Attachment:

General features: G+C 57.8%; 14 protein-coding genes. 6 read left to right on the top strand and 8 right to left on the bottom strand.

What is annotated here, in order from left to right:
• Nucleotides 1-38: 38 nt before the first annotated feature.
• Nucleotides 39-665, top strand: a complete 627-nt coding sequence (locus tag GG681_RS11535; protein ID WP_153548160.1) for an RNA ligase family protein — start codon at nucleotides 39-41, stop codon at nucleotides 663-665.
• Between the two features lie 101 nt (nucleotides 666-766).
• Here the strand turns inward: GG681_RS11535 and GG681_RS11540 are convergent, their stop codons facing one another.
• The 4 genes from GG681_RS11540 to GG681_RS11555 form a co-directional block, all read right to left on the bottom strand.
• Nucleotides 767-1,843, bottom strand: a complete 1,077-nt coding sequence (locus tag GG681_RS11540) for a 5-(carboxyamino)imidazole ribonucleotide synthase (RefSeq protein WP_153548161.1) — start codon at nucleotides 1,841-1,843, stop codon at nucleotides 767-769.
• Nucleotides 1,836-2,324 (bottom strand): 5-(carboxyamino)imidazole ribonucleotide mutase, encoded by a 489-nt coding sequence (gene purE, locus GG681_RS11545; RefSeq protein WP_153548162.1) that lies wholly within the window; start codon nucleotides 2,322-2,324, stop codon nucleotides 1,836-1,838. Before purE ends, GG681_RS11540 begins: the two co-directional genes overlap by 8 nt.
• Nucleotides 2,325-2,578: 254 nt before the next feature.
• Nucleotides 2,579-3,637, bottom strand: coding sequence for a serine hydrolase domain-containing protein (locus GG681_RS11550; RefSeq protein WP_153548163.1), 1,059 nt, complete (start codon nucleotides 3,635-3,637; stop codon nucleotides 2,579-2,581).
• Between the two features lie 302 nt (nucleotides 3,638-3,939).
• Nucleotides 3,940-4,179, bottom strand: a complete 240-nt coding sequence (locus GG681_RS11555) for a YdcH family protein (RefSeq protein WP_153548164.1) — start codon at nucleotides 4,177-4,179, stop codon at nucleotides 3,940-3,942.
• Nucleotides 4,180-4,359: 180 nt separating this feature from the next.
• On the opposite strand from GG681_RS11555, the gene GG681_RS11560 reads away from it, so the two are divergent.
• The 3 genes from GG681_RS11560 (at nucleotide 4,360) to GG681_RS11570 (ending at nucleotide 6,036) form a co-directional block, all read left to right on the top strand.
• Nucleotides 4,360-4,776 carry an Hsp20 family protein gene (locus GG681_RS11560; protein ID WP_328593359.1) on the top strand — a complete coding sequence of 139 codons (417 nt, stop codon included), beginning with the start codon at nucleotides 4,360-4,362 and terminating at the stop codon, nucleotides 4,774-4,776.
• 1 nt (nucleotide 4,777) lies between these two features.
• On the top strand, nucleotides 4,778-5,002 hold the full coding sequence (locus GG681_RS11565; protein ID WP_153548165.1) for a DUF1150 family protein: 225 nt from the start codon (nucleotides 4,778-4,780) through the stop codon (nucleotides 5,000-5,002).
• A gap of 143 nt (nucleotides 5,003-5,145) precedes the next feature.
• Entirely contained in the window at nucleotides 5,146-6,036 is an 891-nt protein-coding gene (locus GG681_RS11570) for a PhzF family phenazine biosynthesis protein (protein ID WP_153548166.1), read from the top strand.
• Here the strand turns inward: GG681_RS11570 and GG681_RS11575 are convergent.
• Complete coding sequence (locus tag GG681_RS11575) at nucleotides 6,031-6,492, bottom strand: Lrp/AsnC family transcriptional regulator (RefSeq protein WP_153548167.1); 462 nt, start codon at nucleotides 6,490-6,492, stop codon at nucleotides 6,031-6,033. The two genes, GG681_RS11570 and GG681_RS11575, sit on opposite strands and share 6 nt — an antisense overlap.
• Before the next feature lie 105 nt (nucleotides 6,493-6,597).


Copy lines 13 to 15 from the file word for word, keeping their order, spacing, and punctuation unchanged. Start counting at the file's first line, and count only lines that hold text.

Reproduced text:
• Nucleotides 3,940-4,179, bottom strand: a complete 240-nt coding sequence (locus GG681_RS11555) for a YdcH family protein (RefSeq protein WP_153548164.1) — start codon at nucleotides 4,177-4,179, stop codon at nucleotides 3,940-3,942.
• Nucleotides 4,180-4,359: 180 nt separating this feature from the next.
• On the opposite strand from GG681_RS11555, the gene GG681_RS11560 reads away from it, so the two are divergent.